Corruption, Bribes, and Scams
Nepotism, corruption, amiguismo (cronyism), and conflicts of interest have been serious problems in Panama throughout its history. In 2002, Panama’s then-president, Mireya Moscoso, repeatedly defended nepotism as a long-established tradition in Panama. Panamanians place little faith in their legal system or political parties. Panama has also long been notorious as a transshipment point for drugs and a haven for money launderers.
There have been attempts in recent years to address these problems through new anticorruption commissions, press exposés, stricter banking laws to crack down on money laundering, transparency laws designed to stop illegal deals, subjecting once-secret government and business negotiations to public scrutiny, and removing from the public payroll so-called botellas (literally, “bottles”—well-connected appointees without the skill or inclination to do their assigned jobs).
Many of these efforts have been dismissed as cynical or halfhearted. Reformers in Panama maintain that an attitude of juega vivo (roughly, “live game” or “the game of life”) is still firmly rooted in daily life. Juega vivo refers to a belief that one should grab any opportunity life presents, even if ethically or legally shaky.
Corruption does remain a fact of life in Panama. But societal attitudes seem to be shifting. It’s much more common these days to hear people assert that putting the interests of family and self first can hurt society as a whole, and that Panama cannot be a modern, successful country without trustworthy public institutions.
It’s unlikely most tourists will find themselves in a situation where a bribe is expected. The possible exception is being stopped by a police officer, usually for a traffic violation, and being encouraged to pay the “fine” on the spot instead of going to the trouble of paying it at the courthouse. How to handle this is a judgment call. Some adamantly refuse to pay a bribe out of principle. Sometimes the officer will lose interest and let the violator go; other times this leads to a time-wasting visit to the local courthouse. Paying or offering a bribe is illegal, and theoretically it can get a visitor in far more serious trouble. Others find paying a few dollars the easiest way to deal with the nuisance.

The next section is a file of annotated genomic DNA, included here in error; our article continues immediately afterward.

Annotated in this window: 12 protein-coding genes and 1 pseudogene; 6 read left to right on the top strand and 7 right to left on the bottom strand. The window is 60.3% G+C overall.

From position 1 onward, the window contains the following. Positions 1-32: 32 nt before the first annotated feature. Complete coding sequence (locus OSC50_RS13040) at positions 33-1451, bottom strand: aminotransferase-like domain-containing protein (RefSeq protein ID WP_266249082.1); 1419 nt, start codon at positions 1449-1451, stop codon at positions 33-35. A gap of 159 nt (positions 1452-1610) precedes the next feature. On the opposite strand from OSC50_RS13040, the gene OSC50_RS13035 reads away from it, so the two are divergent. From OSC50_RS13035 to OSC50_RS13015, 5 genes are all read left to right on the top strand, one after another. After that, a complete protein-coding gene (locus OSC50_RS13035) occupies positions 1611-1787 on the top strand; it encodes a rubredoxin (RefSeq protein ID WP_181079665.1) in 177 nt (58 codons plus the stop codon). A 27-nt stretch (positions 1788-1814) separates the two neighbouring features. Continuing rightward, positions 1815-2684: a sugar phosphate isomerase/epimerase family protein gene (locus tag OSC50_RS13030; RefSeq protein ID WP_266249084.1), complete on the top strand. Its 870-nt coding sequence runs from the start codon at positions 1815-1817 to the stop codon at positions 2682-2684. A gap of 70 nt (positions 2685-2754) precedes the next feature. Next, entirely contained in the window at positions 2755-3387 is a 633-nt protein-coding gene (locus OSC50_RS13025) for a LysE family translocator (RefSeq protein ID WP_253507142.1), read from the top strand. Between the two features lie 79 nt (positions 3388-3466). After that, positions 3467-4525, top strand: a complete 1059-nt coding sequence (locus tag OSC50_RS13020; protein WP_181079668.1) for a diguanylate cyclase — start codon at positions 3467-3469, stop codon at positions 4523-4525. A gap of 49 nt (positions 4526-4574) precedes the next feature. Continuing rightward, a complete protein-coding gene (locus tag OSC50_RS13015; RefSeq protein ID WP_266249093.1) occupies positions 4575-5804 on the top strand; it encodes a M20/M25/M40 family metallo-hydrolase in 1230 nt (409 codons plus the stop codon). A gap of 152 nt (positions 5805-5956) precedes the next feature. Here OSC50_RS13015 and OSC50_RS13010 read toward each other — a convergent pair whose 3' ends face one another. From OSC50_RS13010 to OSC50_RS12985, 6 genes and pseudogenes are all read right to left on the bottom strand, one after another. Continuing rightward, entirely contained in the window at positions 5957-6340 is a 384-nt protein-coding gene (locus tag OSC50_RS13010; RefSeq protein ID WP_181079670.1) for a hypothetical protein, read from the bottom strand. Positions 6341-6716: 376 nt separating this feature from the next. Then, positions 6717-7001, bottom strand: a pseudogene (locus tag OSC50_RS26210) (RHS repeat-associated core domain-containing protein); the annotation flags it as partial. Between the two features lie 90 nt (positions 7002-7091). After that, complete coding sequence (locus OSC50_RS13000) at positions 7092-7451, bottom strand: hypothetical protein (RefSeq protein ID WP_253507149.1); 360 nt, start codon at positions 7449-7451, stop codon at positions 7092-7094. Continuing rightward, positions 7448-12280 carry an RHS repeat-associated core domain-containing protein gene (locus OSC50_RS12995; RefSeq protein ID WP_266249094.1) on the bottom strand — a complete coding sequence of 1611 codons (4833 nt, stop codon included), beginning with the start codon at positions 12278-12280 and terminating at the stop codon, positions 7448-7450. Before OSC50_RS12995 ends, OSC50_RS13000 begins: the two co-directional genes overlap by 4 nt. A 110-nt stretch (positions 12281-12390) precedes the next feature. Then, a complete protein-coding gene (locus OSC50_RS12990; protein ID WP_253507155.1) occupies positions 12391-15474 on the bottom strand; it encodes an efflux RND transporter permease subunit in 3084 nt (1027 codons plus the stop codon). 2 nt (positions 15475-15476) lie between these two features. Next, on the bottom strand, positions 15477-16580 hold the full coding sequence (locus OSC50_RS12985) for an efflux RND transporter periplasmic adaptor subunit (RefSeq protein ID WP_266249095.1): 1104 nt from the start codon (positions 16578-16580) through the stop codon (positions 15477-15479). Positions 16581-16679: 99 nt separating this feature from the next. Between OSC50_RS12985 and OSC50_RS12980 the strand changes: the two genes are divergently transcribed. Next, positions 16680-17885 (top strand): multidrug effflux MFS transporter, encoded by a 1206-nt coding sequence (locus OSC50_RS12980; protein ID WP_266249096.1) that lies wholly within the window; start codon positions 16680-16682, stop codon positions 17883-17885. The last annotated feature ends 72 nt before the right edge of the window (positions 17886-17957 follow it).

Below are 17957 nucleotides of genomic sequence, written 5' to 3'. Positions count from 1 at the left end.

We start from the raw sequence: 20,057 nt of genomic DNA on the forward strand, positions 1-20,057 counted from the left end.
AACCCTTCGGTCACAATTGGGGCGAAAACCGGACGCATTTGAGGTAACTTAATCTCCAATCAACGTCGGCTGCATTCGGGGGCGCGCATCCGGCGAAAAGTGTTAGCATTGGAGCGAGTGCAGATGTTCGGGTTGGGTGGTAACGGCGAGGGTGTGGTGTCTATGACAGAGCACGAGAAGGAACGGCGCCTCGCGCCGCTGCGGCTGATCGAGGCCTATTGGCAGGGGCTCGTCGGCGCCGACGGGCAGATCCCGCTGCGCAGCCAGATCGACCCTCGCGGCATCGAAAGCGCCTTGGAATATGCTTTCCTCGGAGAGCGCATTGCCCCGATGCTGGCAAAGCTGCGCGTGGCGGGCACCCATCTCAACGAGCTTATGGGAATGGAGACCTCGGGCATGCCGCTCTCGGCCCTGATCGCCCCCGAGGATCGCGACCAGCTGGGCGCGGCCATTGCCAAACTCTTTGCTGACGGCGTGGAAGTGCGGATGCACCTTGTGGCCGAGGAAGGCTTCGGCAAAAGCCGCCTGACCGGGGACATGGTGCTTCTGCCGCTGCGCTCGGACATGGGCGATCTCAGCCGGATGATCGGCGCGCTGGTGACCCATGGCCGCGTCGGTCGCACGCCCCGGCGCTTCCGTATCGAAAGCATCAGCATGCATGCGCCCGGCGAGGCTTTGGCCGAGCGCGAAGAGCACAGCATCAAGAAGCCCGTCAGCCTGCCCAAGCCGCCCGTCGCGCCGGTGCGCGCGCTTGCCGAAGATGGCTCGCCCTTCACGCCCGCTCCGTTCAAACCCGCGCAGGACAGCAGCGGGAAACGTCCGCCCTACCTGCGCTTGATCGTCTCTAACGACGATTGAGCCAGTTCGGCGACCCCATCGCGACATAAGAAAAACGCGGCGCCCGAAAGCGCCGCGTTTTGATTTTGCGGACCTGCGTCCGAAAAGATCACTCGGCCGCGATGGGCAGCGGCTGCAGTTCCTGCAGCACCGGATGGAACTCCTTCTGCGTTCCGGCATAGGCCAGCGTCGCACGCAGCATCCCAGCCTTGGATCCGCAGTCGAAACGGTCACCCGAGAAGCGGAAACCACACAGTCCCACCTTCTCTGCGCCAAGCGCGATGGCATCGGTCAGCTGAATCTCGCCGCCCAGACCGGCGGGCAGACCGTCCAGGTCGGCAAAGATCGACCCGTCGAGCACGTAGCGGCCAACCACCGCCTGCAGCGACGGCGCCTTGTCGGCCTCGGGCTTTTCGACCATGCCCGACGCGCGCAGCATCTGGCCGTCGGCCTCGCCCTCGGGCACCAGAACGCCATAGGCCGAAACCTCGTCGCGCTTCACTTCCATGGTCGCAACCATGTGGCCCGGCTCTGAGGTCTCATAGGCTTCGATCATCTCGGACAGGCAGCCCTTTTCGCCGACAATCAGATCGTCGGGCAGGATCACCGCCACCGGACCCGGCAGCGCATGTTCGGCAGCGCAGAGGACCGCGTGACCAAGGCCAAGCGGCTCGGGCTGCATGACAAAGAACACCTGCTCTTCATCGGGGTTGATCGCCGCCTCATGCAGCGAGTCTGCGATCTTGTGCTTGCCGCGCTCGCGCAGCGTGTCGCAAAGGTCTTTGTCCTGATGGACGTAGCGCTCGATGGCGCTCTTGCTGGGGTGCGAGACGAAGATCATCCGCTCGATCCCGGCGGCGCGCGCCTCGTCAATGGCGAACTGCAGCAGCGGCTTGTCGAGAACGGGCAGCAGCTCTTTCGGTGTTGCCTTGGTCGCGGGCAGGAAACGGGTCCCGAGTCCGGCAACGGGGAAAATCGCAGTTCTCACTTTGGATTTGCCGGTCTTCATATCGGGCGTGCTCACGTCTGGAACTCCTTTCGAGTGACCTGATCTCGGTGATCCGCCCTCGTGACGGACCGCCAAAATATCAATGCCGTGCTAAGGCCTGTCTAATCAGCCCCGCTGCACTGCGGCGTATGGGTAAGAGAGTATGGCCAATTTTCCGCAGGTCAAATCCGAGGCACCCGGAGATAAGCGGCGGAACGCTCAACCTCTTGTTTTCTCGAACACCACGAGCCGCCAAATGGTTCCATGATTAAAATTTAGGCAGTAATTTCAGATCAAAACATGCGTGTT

In recent years, there have been reports of travelers being stopped by police repeatedly while driving in western Panama. This occurs between Divisa and David on the Interamericana. They are accused, rightly or not, of speeding or not staying within the lane and then told to pay a “fine” of US$20. Some have refused to pay and are let go; others pay, only to be stopped again farther down the road. The police reportedly spot likely looking tourists as they drive by and radio ahead to their confederates to stop them. Those driving in western Panama should obey the speed limit and all other traffic rules and try as much as possible not to look too touristy.
Those interested in Panama real estate should proceed carefully. Land scams are a problem, especially since the start of the tourist and retiree boom in Bocas del Toro and Boquete. Be especially cautious with timber plantations and other get-rich-quick schemes. If it looks too good to be true, it is. A great deal of land in Panama is untitled, which makes buying it tricky and in some cases legally precarious—don’t “buy” a piece of land from someone who doesn’t actually own it. Some people have been buying into Panama sight unseen, which is nuts. Besides the danger of getting ripped off, Panama is not a place everyone would want to live or invest in. To avoid disappointment, get to know the country first.
Scams against regular tourists are still not much of a problem, though touts and taxi drivers sometimes steer visitors to hotels and services that pay them a commission. Most visitors are more likely to be ripped off by a fellow foreigner than by a Panamanian. But stay alert and be cautious with overly friendly strangers.
© William Friar from Moon Panama, 3rd Edition